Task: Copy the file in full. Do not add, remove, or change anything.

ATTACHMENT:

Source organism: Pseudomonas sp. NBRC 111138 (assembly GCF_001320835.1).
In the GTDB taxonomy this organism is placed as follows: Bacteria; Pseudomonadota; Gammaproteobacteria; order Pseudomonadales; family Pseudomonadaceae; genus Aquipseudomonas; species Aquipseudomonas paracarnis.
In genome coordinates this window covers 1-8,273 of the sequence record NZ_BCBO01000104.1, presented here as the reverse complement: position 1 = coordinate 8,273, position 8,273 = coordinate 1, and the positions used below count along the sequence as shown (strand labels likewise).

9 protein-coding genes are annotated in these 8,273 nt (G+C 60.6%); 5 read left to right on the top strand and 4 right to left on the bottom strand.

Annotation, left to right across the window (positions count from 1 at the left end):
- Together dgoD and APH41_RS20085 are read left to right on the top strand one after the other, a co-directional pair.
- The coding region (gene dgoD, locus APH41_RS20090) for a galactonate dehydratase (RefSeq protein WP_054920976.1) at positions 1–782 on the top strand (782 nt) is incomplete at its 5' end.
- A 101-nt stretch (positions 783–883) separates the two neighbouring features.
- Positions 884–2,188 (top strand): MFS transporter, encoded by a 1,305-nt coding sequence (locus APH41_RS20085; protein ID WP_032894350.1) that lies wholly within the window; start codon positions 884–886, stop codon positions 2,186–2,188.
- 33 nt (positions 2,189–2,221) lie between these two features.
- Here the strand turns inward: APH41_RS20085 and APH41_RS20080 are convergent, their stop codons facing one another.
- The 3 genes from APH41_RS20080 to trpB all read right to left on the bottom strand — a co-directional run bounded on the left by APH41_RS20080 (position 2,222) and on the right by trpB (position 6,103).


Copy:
Source organism: Pseudomonas sp. NBRC 111138 (assembly GCF_001320835.1).
In the GTDB taxonomy this organism is placed as follows: Bacteria; Pseudomonadota; Gammaproteobacteria; order Pseudomonadales; family Pseudomonadaceae; genus Aquipseudomonas; species Aquipseudomonas paracarnis.
In genome coordinates this window covers 1-8,273 of the sequence record NZ_BCBO01000104.1, presented here as the reverse complement: position 1 = coordinate 8,273, position 8,273 = coordinate 1, and the positions used below count along the sequence as shown (strand labels likewise).

9 protein-coding genes are annotated in these 8,273 nt (G+C 60.6%); 5 read left to right on the top strand and 4 right to left on the bottom strand.

Annotation, left to right across the window (positions count from 1 at the left end):
- Together dgoD and APH41_RS20085 are read left to right on the top strand one after the other, a co-directional pair.
- The coding region (gene dgoD, locus APH41_RS20090) for a galactonate dehydratase (RefSeq protein WP_054920976.1) at positions 1–782 on the top strand (782 nt) is incomplete at its 5' end.
- A 101-nt stretch (positions 783–883) separates the two neighbouring features.
- Positions 884–2,188 (top strand): MFS transporter, encoded by a 1,305-nt coding sequence (locus APH41_RS20085; protein ID WP_032894350.1) that lies wholly within the window; start codon positions 884–886, stop codon positions 2,186–2,188.
- 33 nt (positions 2,189–2,221) lie between these two features.
- Here the strand turns inward: APH41_RS20085 and APH41_RS20080 are convergent, their stop codons facing one another.
- The 3 genes from APH41_RS20080 to trpB all read right to left on the bottom strand — a co-directional run bounded on the left by APH41_RS20080 (position 2,222) and on the right by trpB (position 6,103).